Denzel is one of my faves. He can play drama, action, sci-fi and even throw in comedy. Pretty versatile.

      Like

  5. kmanning2 says:

    What did you learn about acting you didn’t know before?

    While reading over the materials, I was reminded of the importance of reactions in acting. When I’ve evaluated actors in the past, sometimes I couldn’t quite pinpoint why I thought they were bad or good actors. But, I think a lot of times, it has to do with the reactions – whether they are verbal or non-verbal. I’ve never realized just how important non-verbal cues can be. But it’s true, actors may say all the right things, but what really makes them believable is the hand gestures, the facial expressions, the way they’re standing. It might be the devilish sparkle in someone’s eye when they’re making a joke. It might be Ryan Reynold’s facial expression when he finds Sandra Bullock and Betty White dancing in The Proposal.

    Name one children or family film you’ve watched that you would classify as a “good film.” What makes it good in your opinion? Based on the readings, would it be classified as a family or children’s film? Explain.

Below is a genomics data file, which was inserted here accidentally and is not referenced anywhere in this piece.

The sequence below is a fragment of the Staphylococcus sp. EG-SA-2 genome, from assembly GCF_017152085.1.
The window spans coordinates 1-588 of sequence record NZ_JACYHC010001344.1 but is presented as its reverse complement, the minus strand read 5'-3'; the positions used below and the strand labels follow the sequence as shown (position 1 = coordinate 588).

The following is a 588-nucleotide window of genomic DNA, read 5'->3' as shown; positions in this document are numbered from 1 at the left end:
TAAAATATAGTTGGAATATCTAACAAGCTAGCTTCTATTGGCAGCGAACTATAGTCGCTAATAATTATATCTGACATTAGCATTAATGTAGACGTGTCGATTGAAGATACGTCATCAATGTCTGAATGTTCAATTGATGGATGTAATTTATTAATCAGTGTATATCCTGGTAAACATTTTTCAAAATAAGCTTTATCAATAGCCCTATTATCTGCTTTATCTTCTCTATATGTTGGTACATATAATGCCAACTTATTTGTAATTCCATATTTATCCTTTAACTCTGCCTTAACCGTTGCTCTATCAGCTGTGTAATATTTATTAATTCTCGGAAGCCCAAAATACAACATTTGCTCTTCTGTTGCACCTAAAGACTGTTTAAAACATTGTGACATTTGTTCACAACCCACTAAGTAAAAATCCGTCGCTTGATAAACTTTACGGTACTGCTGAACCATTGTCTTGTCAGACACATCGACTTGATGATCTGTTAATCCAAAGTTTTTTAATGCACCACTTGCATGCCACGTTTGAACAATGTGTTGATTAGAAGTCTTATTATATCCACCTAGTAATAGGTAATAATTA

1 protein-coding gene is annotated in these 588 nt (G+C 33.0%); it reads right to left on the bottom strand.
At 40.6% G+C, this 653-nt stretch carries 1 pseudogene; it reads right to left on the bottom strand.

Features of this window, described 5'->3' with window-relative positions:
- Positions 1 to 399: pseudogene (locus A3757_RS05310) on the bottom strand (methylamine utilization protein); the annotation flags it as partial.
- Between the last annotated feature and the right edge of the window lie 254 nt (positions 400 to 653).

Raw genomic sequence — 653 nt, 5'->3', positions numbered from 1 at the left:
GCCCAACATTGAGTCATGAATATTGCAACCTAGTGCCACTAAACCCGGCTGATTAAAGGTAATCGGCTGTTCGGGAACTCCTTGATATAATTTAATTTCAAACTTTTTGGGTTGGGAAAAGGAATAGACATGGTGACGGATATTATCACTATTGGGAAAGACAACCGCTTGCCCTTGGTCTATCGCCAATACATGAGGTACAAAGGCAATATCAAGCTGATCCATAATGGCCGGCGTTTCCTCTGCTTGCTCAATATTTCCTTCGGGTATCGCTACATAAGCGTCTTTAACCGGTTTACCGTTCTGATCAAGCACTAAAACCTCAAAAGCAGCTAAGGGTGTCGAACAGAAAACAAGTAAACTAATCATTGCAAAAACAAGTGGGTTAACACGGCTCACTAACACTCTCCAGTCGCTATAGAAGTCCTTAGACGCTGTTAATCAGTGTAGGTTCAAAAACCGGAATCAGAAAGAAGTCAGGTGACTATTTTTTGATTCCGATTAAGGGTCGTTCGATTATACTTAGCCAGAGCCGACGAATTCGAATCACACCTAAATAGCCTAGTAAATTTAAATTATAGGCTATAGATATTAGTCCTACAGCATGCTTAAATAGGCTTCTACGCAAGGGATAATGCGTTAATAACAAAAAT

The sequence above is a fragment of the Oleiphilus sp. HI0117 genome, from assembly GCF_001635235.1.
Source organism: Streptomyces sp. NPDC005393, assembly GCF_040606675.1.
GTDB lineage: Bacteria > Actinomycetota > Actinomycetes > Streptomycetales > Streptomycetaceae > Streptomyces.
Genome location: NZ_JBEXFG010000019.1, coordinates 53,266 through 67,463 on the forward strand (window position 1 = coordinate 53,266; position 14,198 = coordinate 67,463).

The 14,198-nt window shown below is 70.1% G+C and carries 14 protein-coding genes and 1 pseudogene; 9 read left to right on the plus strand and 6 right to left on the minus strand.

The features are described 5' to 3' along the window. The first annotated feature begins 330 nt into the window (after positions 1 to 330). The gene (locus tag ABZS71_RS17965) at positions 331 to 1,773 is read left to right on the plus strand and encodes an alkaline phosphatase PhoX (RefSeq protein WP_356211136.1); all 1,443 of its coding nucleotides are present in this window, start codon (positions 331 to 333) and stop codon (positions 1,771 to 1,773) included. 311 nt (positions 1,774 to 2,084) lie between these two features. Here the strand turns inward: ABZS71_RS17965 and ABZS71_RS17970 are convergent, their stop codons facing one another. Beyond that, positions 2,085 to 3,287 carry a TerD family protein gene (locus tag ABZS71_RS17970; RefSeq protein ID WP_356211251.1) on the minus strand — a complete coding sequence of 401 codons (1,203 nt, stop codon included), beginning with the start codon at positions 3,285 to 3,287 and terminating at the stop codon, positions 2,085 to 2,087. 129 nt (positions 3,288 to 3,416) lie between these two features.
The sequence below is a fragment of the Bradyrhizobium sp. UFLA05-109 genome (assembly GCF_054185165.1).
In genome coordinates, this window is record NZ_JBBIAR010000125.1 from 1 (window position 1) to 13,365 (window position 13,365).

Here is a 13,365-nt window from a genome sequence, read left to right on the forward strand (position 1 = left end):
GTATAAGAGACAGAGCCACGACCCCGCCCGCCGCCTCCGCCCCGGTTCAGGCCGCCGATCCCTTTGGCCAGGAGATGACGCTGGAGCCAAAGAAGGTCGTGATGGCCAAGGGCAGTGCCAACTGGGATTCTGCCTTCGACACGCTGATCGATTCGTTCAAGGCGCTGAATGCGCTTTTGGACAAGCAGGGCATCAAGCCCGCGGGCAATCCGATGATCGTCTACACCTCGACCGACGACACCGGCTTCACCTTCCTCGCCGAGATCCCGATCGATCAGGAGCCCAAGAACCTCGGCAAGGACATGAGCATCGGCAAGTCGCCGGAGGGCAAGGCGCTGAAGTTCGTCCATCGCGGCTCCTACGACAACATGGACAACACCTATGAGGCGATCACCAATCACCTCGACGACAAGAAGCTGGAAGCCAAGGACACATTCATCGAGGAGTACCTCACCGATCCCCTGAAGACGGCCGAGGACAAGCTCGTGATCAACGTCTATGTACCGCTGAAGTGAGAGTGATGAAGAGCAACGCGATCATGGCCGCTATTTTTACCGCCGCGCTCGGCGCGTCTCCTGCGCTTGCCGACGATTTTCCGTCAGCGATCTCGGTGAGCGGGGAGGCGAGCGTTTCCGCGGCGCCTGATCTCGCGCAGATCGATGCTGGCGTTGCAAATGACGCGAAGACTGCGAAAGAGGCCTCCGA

I recently saw Zootopia, and I absolutely loved it. It is hilarious, and it is relevant, in that its message is about accepting differences. It also has some great music. For me, it kind of falls in the middle between children’s and family film. If I had to choose one, however, I’d go with family film. It is rated PG, and it has a couple of scenes that kids might find too scary. The message seems to be aimed more at adults. I think kids can understand it, but it will most likely take further explanation from parents.